20 Fast Facts About Energy Power Plants You Never Knew

1Nesjavellir Geothermal Power Station

In 2009, scientists in Iceland unexpectedly drilled into a magma chamber 2.1 km below ground, creating the world's first magma-enhanced geothermal energy (Nesjavellir Geothermal Power Station) source capable of powering 80,000 homes.


2Solar power plant

In 1913, the first practical thermal solar 'power plant' was built in Egypt that generated power using polished steel to focus the sunlight. Unfortunately, World War 1 broke out and the power plant was abandoned due to the conflict in the area and oil became a much more attractive energy source.


3Fukushima nuclear disaster

During the early hours of the Fukushima nuclear disaster, plant employees scavenged car batteries to power essential monitoring equipment in the plant.


4Hydroelectric power station

As of 2018, the 5 largest power stations in the world are all hydroelectric power station.


5Mojave solar plant

A solar power plant in the Mojave Desert uses 5 square miles of mirrors to concentrate sunbeams on one central tower. It also incinerates about 6,000 birds a year.


6Coal power plant

Fly ash emitted by a coal power plant carries 100 times more radiation into the surrounding environment than a nuclear power plant producing the same amount of energy.


7Bruce Nuclear Generating Station

The largest Nuclear power plant (Bruce Nuclear Generating Station) in the world is in Ontario, Canada and their security force has won the U.S. National SWAT Championship 4 times.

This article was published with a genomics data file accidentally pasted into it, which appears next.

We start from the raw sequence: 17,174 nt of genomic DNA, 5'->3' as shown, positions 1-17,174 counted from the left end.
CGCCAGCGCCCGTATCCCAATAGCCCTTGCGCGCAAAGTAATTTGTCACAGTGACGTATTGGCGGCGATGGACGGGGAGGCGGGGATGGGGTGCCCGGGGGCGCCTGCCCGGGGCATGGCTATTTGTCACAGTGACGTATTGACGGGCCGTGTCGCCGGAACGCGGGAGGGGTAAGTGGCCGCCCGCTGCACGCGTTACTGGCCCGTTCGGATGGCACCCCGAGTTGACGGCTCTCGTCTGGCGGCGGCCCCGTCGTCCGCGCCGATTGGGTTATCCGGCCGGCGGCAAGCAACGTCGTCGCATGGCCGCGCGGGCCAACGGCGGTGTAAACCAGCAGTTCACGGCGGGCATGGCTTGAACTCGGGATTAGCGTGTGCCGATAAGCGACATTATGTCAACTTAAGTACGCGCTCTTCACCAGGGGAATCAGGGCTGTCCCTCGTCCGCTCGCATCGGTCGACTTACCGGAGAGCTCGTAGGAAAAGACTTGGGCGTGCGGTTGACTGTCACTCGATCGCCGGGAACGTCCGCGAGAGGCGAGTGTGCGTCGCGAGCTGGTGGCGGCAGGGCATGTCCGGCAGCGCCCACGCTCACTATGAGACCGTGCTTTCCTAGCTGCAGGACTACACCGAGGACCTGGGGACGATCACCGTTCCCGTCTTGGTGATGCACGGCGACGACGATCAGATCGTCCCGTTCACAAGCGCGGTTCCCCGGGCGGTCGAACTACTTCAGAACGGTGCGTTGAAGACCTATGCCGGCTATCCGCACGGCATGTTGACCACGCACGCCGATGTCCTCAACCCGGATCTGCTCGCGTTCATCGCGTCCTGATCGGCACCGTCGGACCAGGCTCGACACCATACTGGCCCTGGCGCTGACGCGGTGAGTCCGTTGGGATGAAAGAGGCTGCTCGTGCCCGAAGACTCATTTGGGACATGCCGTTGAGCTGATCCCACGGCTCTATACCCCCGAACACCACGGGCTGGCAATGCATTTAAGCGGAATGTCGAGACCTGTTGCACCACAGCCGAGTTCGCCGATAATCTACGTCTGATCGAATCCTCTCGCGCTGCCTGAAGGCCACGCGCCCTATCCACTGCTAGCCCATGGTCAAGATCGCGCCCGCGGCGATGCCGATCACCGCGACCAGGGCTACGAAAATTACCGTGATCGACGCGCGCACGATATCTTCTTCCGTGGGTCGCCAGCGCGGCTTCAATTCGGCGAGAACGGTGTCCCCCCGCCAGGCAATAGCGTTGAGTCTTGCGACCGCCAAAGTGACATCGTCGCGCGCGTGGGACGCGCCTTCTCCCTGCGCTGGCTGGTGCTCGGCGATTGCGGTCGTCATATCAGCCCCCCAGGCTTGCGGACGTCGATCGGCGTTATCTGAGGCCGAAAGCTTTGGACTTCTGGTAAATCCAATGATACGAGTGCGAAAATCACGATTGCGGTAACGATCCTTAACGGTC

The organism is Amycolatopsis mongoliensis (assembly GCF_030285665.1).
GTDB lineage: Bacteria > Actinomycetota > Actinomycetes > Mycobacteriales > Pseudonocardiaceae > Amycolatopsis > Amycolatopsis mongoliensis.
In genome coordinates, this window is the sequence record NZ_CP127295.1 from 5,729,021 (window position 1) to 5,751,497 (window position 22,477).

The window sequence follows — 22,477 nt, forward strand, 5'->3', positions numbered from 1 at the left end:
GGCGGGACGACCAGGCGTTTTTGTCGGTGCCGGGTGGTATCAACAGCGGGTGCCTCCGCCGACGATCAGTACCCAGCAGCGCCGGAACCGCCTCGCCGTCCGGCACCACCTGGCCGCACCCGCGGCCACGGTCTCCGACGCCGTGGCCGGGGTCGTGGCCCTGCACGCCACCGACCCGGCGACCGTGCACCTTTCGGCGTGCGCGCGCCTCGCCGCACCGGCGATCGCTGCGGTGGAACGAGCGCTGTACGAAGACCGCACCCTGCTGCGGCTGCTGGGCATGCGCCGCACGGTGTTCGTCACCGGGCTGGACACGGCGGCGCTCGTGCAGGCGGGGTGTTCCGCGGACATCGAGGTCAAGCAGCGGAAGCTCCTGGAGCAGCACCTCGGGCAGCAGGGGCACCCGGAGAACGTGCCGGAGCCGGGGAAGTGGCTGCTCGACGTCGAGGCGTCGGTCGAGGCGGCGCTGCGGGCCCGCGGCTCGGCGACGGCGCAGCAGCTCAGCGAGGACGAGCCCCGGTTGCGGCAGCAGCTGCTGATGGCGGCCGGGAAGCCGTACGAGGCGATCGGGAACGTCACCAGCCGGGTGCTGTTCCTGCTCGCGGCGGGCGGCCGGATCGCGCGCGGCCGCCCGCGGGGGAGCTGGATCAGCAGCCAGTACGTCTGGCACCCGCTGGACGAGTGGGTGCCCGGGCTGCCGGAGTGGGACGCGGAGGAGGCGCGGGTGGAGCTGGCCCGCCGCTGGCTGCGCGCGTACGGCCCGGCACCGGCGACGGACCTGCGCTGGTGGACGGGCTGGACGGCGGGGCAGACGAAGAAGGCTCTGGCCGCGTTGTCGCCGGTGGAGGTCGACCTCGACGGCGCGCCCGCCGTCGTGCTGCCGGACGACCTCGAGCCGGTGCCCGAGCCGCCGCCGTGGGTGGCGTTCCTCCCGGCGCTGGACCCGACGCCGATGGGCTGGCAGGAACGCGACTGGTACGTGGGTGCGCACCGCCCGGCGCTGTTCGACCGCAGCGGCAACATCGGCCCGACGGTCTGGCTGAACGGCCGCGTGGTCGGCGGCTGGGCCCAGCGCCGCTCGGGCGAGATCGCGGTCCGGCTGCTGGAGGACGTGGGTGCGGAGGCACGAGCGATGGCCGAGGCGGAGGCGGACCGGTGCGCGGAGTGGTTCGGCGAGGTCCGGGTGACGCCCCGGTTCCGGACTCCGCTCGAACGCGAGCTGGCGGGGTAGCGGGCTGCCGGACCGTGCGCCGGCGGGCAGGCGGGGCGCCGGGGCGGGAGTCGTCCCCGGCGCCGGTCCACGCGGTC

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8Fukushima Daini

There was a second Fukushima nuclear power plant (Fukushima Daini), 10km to the south, that suffered the same crippling tsunami damage but was saved from meltdown by a capable leader and heroic staff.


9Hydroelectric plants

In Norway, 99% of electricity production is from hydroelectric plants. They plan to increase annual production by 15 terawatt-hours (12%) by 2020 and could double installed capacity if they build new cross-border links to ship the surplus electricity abroad.


10Rjukan plant

A commando unit of 12 men sabotaged a heavy water plant (Rjukan plant) in Norway in World War 2, crippling Nazi attempts at developing an atomic bomb.

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